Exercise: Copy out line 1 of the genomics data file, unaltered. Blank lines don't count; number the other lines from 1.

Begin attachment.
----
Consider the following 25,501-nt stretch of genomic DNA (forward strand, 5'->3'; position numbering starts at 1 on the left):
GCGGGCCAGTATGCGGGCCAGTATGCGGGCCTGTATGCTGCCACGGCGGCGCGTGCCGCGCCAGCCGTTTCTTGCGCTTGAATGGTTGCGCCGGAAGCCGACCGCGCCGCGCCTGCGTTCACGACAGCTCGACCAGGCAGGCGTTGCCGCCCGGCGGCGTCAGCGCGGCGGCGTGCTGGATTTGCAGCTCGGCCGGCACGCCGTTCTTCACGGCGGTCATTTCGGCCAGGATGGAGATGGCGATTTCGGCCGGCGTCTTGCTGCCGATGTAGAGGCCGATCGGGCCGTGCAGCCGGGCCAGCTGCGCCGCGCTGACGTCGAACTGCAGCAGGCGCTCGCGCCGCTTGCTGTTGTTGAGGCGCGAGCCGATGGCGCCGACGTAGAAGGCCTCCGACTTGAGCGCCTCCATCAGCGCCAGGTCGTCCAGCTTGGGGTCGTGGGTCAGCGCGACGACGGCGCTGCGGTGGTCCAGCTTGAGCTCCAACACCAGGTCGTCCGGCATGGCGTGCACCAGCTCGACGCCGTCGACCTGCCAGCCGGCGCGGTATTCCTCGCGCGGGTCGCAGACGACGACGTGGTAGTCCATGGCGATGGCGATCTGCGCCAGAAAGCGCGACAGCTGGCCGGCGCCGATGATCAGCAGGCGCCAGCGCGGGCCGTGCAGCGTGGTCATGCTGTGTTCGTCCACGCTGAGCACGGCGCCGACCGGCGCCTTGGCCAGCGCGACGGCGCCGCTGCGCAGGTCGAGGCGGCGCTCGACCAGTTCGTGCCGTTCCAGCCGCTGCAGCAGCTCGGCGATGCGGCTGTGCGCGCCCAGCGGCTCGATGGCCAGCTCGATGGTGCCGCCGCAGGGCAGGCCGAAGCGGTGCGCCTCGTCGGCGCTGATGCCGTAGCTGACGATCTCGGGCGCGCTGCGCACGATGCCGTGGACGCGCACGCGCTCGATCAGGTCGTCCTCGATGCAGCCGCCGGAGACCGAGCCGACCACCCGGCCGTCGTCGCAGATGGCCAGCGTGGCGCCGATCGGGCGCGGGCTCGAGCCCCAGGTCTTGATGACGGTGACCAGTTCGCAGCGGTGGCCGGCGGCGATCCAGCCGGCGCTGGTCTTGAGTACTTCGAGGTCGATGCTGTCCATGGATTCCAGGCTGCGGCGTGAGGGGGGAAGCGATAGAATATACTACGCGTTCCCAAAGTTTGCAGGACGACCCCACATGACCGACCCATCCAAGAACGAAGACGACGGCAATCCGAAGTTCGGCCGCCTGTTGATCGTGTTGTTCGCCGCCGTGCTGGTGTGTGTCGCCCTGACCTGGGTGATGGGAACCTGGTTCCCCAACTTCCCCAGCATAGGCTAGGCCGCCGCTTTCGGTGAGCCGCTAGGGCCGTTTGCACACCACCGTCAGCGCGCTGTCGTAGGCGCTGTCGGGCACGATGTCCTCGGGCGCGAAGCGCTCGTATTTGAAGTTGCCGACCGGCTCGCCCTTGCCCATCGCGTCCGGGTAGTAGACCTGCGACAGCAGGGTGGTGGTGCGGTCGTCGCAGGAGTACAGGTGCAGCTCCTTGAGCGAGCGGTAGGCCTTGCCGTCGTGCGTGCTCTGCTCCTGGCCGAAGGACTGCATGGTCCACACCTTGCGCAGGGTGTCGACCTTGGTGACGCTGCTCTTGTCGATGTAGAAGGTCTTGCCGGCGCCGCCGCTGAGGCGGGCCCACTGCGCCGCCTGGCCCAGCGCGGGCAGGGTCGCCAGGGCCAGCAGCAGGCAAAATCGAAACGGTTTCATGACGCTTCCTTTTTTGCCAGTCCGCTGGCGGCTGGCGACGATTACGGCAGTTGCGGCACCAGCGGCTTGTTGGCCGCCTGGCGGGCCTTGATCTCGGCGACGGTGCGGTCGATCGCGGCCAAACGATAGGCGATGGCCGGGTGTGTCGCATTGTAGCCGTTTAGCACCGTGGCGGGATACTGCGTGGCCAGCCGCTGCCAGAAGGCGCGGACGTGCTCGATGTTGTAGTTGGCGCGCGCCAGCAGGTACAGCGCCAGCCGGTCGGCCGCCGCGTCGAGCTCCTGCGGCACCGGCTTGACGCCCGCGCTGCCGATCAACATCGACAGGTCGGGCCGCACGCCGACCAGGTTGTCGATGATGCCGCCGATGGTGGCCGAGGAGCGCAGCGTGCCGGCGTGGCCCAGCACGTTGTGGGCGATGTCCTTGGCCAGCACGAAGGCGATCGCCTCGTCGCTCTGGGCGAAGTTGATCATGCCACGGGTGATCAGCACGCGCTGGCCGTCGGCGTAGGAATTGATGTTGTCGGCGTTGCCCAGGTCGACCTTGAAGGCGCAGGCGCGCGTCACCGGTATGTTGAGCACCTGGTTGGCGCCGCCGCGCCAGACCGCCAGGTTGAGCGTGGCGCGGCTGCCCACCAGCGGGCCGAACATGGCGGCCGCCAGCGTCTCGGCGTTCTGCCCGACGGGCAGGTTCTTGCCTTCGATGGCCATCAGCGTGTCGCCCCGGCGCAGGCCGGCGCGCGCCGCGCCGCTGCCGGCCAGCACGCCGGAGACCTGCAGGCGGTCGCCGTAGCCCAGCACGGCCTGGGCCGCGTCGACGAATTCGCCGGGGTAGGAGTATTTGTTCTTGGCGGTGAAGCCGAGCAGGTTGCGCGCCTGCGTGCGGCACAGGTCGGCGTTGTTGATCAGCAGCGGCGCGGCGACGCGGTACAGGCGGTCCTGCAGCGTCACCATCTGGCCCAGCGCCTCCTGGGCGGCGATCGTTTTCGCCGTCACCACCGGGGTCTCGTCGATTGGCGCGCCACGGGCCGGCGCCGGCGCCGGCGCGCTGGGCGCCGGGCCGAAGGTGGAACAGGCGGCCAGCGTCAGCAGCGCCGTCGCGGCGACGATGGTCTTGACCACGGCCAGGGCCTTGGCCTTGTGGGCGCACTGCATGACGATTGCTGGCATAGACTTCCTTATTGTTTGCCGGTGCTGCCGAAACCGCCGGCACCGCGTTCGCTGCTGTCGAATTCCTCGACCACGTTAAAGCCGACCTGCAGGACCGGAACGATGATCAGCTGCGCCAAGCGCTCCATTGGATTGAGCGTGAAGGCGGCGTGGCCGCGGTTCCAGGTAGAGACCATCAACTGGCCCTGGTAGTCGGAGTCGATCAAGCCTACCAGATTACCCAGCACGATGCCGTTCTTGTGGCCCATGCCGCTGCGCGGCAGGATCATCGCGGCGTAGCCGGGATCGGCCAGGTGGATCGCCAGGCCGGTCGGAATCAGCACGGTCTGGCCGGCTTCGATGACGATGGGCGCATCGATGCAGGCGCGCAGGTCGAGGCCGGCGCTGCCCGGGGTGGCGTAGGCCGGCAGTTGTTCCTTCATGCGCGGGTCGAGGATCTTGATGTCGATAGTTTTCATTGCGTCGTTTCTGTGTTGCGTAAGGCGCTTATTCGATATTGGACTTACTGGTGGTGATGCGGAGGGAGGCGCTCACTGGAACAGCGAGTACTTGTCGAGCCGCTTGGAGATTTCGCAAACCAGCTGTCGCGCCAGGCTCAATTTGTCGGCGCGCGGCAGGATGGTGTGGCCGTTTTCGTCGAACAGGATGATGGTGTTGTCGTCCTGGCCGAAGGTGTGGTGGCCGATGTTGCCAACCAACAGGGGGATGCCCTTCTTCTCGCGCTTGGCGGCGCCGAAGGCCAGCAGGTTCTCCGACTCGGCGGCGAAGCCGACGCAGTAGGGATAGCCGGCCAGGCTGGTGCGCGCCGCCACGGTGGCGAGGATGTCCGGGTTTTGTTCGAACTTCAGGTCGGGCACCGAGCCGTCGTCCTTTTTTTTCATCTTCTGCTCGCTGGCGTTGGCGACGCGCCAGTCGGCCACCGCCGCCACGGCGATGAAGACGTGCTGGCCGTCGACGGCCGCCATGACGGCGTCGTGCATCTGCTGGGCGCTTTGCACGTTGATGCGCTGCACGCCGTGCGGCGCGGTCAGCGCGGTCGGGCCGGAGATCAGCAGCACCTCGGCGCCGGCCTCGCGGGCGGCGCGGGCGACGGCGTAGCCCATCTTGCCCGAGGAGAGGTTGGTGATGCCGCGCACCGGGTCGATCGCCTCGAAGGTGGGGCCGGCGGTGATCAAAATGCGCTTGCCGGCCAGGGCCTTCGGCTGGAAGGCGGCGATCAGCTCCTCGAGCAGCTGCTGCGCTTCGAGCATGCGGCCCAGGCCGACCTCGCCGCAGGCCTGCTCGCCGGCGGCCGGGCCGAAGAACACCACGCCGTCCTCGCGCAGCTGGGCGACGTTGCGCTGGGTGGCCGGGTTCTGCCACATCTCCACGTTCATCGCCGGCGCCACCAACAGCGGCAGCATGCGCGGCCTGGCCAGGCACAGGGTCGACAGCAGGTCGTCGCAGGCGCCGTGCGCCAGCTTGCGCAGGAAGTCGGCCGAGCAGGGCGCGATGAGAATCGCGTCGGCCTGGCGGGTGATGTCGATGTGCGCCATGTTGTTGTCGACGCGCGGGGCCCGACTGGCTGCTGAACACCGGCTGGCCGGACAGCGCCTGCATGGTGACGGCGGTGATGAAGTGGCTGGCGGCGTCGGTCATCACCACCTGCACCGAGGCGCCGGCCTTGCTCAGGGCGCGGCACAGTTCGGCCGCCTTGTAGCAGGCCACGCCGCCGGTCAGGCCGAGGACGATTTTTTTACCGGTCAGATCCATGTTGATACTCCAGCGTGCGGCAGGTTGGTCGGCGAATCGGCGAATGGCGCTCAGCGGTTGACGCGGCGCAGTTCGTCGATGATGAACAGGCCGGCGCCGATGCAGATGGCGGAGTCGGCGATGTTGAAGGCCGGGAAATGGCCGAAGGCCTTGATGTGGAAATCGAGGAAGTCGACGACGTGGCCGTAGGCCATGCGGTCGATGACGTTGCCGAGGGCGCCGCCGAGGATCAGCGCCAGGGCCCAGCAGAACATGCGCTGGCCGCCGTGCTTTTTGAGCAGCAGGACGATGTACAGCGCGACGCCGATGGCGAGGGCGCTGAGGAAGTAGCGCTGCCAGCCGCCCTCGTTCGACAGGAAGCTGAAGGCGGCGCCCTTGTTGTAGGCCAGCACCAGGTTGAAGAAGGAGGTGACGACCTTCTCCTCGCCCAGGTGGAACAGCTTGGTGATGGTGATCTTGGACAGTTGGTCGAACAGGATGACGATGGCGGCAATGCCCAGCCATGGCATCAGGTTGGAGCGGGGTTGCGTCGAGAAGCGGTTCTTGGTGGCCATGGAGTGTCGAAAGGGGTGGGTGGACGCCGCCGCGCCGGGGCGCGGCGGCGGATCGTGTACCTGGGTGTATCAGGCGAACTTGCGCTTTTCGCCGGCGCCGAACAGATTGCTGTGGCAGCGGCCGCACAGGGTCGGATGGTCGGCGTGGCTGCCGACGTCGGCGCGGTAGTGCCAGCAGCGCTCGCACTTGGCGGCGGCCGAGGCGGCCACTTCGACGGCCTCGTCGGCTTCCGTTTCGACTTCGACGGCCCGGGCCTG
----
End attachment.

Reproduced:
Consider the following 25,501-nt stretch of genomic DNA (forward strand, 5'->3'; position numbering starts at 1 on the left):